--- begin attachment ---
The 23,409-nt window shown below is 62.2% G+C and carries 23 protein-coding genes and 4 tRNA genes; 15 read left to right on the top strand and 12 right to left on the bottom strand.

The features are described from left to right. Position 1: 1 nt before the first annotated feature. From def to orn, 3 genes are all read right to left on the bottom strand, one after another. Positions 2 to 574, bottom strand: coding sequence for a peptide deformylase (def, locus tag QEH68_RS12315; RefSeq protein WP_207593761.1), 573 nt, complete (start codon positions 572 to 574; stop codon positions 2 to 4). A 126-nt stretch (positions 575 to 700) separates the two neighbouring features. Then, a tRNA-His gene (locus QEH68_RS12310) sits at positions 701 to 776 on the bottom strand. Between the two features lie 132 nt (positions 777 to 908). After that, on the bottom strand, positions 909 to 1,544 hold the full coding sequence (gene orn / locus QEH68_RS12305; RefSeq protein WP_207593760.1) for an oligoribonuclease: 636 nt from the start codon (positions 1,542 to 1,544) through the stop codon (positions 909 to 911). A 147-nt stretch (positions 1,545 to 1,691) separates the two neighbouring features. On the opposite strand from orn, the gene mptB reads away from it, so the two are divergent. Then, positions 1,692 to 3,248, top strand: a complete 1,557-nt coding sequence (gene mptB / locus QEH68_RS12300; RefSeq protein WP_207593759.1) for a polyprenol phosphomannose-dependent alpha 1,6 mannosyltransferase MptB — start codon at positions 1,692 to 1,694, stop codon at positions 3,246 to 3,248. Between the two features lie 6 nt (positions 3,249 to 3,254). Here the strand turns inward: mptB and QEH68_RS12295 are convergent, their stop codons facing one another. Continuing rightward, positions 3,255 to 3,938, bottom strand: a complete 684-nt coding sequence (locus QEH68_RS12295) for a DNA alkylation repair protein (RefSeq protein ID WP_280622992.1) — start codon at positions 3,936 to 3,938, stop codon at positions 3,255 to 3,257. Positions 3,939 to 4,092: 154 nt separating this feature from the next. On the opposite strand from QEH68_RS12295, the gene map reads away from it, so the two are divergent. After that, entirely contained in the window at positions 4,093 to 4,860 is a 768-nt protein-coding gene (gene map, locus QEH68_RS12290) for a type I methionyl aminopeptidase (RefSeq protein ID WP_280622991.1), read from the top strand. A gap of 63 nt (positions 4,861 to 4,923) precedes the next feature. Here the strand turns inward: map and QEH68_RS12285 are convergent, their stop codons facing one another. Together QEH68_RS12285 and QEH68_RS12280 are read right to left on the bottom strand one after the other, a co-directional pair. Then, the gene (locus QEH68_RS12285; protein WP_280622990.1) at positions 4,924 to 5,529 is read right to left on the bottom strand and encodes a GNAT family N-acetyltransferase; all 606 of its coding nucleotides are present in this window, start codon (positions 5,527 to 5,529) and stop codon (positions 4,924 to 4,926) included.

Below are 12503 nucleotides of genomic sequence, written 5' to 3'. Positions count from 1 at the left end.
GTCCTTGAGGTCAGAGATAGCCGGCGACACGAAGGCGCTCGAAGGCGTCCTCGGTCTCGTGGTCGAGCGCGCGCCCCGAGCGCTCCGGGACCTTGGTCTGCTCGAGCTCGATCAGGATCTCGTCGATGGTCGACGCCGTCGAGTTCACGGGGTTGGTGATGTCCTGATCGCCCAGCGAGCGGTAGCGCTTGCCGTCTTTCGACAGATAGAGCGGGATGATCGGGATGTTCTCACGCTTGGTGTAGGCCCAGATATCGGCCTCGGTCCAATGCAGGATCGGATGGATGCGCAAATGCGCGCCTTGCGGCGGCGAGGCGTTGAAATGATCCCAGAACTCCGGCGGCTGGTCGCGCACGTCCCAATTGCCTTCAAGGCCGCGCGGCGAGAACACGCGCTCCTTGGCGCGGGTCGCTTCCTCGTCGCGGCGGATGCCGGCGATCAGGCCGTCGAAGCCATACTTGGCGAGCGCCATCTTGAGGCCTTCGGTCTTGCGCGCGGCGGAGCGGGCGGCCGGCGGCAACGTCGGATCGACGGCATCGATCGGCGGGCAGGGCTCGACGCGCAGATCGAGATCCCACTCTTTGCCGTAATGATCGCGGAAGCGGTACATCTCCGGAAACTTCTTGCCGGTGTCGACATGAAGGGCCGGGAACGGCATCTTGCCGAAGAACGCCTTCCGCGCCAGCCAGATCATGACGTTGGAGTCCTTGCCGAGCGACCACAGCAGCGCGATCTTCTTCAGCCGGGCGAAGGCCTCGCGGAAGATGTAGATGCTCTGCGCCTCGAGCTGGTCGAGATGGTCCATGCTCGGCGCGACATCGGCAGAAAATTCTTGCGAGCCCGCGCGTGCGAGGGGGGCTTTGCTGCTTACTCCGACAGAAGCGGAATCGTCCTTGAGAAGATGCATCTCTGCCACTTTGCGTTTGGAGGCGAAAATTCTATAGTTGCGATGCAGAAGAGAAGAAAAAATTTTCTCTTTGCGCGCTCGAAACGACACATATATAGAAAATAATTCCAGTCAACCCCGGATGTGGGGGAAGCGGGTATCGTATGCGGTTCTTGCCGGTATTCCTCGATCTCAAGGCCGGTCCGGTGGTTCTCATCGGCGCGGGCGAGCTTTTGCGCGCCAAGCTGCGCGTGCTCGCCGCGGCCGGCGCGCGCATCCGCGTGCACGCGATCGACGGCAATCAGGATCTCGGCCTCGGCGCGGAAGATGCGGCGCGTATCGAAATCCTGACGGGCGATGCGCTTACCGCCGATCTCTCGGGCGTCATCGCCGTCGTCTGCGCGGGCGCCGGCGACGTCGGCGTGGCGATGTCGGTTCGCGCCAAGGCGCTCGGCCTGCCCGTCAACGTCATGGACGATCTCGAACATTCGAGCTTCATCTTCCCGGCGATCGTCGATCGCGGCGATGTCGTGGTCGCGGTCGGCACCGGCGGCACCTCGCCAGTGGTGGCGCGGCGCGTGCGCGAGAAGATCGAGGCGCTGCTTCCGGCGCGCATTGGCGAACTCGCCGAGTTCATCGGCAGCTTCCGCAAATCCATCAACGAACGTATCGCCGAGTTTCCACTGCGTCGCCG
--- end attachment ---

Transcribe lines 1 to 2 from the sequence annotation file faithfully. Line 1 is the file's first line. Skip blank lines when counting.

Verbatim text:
The 23,409-nt window shown below is 62.2% G+C and carries 23 protein-coding genes and 4 tRNA genes; 15 read left to right on the top strand and 12 right to left on the bottom strand.

The features are described from left to right. Position 1: 1 nt before the first annotated feature. From def to orn, 3 genes are all read right to left on the bottom strand, one after another. Positions 2 to 574, bottom strand: coding sequence for a peptide deformylase (def, locus tag QEH68_RS12315; RefSeq protein WP_207593761.1), 573 nt, complete (start codon positions 572 to 574; stop codon positions 2 to 4). A 126-nt stretch (positions 575 to 700) separates the two neighbouring features. Then, a tRNA-His gene (locus QEH68_RS12310) sits at positions 701 to 776 on the bottom strand. Between the two features lie 132 nt (positions 777 to 908). After that, on the bottom strand, positions 909 to 1,544 hold the full coding sequence (gene orn / locus QEH68_RS12305; RefSeq protein WP_207593760.1) for an oligoribonuclease: 636 nt from the start codon (positions 1,542 to 1,544) through the stop codon (positions 909 to 911). A 147-nt stretch (positions 1,545 to 1,691) separates the two neighbouring features. On the opposite strand from orn, the gene mptB reads away from it, so the two are divergent. Then, positions 1,692 to 3,248, top strand: a complete 1,557-nt coding sequence (gene mptB / locus QEH68_RS12300; RefSeq protein WP_207593759.1) for a polyprenol phosphomannose-dependent alpha 1,6 mannosyltransferase MptB — start codon at positions 1,692 to 1,694, stop codon at positions 3,246 to 3,248. Between the two features lie 6 nt (positions 3,249 to 3,254). Here the strand turns inward: mptB and QEH68_RS12295 are convergent, their stop codons facing one another. Continuing rightward, positions 3,255 to 3,938, bottom strand: a complete 684-nt coding sequence (locus QEH68_RS12295) for a DNA alkylation repair protein (RefSeq protein ID WP_280622992.1) — start codon at positions 3,936 to 3,938, stop codon at positions 3,255 to 3,257. Positions 3,939 to 4,092: 154 nt separating this feature from the next. On the opposite strand from QEH68_RS12295, the gene map reads away from it, so the two are divergent. After that, entirely contained in the window at positions 4,093 to 4,860 is a 768-nt protein-coding gene (gene map, locus QEH68_RS12290) for a type I methionyl aminopeptidase (RefSeq protein ID WP_280622991.1), read from the top strand. A gap of 63 nt (positions 4,861 to 4,923) precedes the next feature. Here the strand turns inward: map and QEH68_RS12285 are convergent, their stop codons facing one another. Together QEH68_RS12285 and QEH68_RS12280 are read right to left on the bottom strand one after the other, a co-directional pair. Then, the gene (locus QEH68_RS12285; protein WP_280622990.1) at positions 4,924 to 5,529 is read right to left on the bottom strand and encodes a GNAT family N-acetyltransferase; all 606 of its coding nucleotides are present in this window, start codon (positions 5,527 to 5,529) and stop codon (positions 4,924 to 4,926) included.